I went for sentiment and got this custom gift on Etsy:

gift(No longer available from seller)

2. Prepare Shopping List of Supplies Still Needed for the Day Of

Whattaya know?….A list within a list.

3. Finalize Activities

This is kind of an extra step in case you over-planned on ideas and need to narrow it down to what you’ll actually use.

You’ll also want to ensure you have everything you need for the activities from start to finish. One easy thing to forget is writing utensils, if you’re going to be playing a game that requires any writing.

4. Finalize Guest List

Make a list of confirmed guests. By this time, you should have already reached out to confirm with those you didn’t hear back from. Having a pre-printed, sorted, guest list will be a time-saver when it’s time to jot down who got what gift for the Bride during the opening of presents. You or a bridesmaid can be in charge of that task, another bridesmaid should be assigned to hand the gifts to the bride to be open, and another to discard the wrapping paper and ribbons that get strewn about. DETAILS, people!

5. Confirm [more] Details with Venue

It’s a good idea to touch base with the venue at least 2 weeks before, to ensure they have your entire order correct. In the event that there are any mishaps at this point, you’ll at least have ample time to come up with a fix.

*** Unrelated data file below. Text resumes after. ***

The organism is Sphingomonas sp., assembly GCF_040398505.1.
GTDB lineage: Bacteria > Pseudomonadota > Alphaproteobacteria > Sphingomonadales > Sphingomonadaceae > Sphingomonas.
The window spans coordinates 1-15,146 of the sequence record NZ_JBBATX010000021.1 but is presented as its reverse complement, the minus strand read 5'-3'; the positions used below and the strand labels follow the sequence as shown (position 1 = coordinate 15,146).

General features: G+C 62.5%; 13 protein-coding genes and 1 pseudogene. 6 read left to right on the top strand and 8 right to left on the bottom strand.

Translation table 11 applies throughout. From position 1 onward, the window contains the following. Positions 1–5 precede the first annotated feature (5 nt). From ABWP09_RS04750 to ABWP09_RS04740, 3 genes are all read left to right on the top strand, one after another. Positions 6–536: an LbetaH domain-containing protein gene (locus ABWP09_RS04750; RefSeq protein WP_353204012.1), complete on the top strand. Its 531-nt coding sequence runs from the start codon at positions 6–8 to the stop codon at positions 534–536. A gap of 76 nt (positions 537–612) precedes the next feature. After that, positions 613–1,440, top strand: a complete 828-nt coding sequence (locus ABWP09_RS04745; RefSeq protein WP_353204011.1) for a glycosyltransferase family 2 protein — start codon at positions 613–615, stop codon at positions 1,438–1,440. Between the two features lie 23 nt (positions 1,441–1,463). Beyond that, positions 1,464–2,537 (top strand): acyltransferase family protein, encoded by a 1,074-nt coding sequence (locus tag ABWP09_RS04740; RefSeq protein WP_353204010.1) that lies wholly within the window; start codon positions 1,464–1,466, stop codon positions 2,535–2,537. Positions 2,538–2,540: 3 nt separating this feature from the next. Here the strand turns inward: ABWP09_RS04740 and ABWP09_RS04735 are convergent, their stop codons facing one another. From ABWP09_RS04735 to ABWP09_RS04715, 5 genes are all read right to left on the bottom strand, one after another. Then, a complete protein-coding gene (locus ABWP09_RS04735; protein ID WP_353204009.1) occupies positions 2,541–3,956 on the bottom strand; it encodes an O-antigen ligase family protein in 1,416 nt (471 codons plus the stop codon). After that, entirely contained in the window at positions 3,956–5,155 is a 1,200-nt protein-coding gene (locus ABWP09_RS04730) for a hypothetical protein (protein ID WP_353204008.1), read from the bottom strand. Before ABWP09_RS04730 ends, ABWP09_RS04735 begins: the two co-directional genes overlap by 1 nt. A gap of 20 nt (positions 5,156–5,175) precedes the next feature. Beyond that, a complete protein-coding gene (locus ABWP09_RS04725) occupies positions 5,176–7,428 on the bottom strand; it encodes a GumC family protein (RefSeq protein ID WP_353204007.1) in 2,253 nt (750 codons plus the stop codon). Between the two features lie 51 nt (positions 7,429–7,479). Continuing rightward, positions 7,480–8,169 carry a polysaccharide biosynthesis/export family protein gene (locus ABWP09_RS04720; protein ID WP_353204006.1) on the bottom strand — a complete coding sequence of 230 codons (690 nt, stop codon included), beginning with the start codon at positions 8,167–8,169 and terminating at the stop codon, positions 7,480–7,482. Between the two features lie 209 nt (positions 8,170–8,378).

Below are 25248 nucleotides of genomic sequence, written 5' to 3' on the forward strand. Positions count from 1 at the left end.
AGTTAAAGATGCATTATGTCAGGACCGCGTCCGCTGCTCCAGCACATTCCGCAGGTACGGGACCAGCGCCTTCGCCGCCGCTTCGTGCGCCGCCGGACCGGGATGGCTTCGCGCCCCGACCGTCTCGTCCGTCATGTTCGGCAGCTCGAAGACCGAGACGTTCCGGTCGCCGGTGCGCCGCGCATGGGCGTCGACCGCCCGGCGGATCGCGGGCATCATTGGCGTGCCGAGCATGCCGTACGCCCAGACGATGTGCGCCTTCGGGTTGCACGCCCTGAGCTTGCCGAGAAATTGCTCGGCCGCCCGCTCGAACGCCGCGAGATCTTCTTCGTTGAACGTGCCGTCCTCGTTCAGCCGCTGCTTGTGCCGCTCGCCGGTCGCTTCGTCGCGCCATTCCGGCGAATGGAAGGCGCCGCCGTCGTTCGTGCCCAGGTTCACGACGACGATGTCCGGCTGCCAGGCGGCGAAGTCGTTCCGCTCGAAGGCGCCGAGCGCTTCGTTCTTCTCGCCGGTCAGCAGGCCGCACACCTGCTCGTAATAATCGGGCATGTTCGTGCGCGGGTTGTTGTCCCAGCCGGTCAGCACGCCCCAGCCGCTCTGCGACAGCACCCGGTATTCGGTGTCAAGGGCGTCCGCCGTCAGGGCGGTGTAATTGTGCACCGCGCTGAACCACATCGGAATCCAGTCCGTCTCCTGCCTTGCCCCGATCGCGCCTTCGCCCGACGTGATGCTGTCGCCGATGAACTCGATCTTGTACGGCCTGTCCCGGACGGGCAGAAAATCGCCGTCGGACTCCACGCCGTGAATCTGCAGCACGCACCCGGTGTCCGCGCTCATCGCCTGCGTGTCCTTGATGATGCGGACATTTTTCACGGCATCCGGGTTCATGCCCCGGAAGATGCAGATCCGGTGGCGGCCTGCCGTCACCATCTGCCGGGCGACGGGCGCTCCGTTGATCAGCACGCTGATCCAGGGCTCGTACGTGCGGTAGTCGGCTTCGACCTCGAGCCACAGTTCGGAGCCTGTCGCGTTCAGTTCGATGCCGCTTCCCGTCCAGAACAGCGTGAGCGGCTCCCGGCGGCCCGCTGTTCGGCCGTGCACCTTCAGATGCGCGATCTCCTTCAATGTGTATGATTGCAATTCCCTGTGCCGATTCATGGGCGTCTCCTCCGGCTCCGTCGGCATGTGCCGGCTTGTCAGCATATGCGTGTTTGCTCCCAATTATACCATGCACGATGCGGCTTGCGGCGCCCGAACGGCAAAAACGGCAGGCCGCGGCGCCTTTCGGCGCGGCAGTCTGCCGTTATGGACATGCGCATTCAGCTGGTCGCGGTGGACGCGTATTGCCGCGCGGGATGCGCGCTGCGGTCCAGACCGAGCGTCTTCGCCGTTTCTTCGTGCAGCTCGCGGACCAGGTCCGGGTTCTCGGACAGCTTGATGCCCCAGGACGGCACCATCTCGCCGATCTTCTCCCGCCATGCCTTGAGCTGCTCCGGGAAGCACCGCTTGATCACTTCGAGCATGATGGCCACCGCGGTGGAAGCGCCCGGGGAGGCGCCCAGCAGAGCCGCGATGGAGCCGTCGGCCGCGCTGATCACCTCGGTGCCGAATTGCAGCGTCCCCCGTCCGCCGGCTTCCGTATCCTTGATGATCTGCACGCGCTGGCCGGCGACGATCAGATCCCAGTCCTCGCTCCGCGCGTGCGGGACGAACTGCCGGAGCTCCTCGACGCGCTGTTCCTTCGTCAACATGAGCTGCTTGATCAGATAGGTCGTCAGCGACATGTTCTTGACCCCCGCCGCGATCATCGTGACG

I was lucky and my venue made the day run very smoothly. I was happy with the way things were set up:

6. Assemble Party Favors & Decorations

As a MOH, you will hear this a lot from the other bridesmaids: “Tell me what I can do to help, anything!” My advice: Always take them up on this offer, even if you feel like you’re being a tad bossy. Personally, this was hard for me as I tried to do as much on my own as I could without bothering any of the other gals.

As a result though, I also got a lot of the credit.

Here’s some of us gals putting those props to use:


Stay tuned for my upcoming post on how I panned the only bachelorette trip I’d ever been on…